Penny Lane, Allerton, Liverpool

 

Here I am at Penny Lane made famous by The Beatles song which was released in 1967. It was written by Paul McCartney on his piano in his new house, the lyric on two pieces of paper. It was done in response to John Lennon's affectionate "Strawberry Fields Forever." Both songs were released on a double “A” side record. Two catchy affectionate timeless song both sharing one 7" piece of plastic.

 

The lane is about a mile long and I drove down it in three minutes. The Sefton Park end was quiet with open fields but the other end, the Penny Lane area, was dense, busy and marked by the bus terminus mentioned in the song.

 

I parked up and got out for a walk round the area. Traffic was busy and the cafes and pubs were busy. I crossed the road to an empty ex-bus terminus building on an island. The song mentions the "shelter in the middle of the roundabout" and this is it. When John and Paul travelled to each other’s houses it took two buses with a change at this terminus. Sometimes they would meet here to board a bus into Liverpool city centre.

 

In their day the terminus included a purpose-built bus shelter, waiting room and toilets. In the 1980s it was bought privately and converted to the Sergeant Pepper's Bistro. It doesn’t look like it has been used for decades. When I passed it in July 2010 it was abandoned. In November 2015 it was still out of use. Was Paul sat in here when he jotted down a few lyrics? In the song "four of fish and finger pies" in the song is slang four-penny-worth of fish and chips while "finger pie" is parlance for sexual fondling. Did Paul or John eat chips at this terminus? Did they meet and grope some girls here?

 

I took a few photos. People sat in cars at red lights looked on with a passing interest that told they were accustomed to visiting Beatles geeks. I touched one of the walls. Who would have thought this decrepit building would be sang about in Studio 2 at Abbey Road, London on 29th December 1966?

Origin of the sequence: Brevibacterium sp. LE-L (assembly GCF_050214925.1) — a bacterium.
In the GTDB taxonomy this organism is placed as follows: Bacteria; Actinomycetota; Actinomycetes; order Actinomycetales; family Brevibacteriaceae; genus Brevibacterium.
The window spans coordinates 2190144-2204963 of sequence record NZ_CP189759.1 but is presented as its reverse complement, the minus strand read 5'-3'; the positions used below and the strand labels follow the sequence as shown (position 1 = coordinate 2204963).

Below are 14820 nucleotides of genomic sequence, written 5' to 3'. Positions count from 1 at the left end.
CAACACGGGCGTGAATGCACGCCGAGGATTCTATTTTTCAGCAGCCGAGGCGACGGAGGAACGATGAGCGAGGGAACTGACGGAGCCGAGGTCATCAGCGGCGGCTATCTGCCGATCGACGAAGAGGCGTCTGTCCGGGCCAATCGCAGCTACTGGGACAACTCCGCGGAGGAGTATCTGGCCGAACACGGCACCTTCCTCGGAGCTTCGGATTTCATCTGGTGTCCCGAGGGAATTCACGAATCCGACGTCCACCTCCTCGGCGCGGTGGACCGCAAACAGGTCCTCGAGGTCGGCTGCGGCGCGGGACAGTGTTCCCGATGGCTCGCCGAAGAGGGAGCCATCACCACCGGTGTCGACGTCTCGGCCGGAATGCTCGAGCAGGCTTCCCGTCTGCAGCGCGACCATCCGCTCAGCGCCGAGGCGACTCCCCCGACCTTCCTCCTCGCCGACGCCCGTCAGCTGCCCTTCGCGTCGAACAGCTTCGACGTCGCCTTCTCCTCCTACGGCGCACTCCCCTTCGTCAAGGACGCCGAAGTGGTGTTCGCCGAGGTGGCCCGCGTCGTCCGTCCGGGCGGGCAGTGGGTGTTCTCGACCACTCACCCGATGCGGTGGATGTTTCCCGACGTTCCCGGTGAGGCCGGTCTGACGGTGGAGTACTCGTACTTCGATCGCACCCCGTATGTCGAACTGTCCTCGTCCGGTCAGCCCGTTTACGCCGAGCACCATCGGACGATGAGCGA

In the row of shops was Tony Slavin’s barbershop. This used to be Bioletti’s mentioned in the lyric, "barber showing photographs of every head he's had the pleasure to know." Paul and his brother were taken here to have their hair cut.

 

Mmmm this part of Allerton was abuzz for a Sunday afternoon. It seemed a little trendy and buzzing around here, I thought; I’m sure it draws the students from the nearby universities student halls of residence. A woman with a foreign voice and three peers asked if I had a map so I wasn’t the only visiting geek. They were trying to find the L1 nucleus of the city but this was L18 a distant outpost. I’d have offered a lift but I had many graves to visit at Anfield Cemetery.

 

I got back to the car, put on a Beatles CD and had a coffee. I drove up Penny Lane wondering how many "Penny Lane" street signs had been stolen over the years and when was the last time a Beatle drove along it. When Paul met his latest wife surely she would have been curious to see where he’d grown up and written about?

 

I flicked manically through the CD to Penny Lane so I could listen to it while I was on it. This jaunty cheerful song was released in a jaunty cheery 1967 : England had the World Cup, class barriers were melting like ice cream, optimism was bubbling, and art, fashion, design and music were flowering in concert. Even my mum and dad decided to have another kid despite my older sister crying every single night for four years.

 

Penny Lane (Sefton Park end)

 

Penny Lane, November 2015…

 

 

The bus terminus which is the “shelter in the middle of the roundabout”…

 

 

Looking down Penny Lane from the bus terminus…

 

Note the bank on the right. The lyric is “on the corner is a banker with a motorcar”…

 

From the bus terminus you can see the barber shop (now Tony Slavin’s) which inspired the words, “barber showing photographs over every head he’d had the pleasure to know.”…

 

Tony Slavin’s barbershop was Bioletti’s when John and Paul were young lads. Paul’s dad his sons for haircuts here….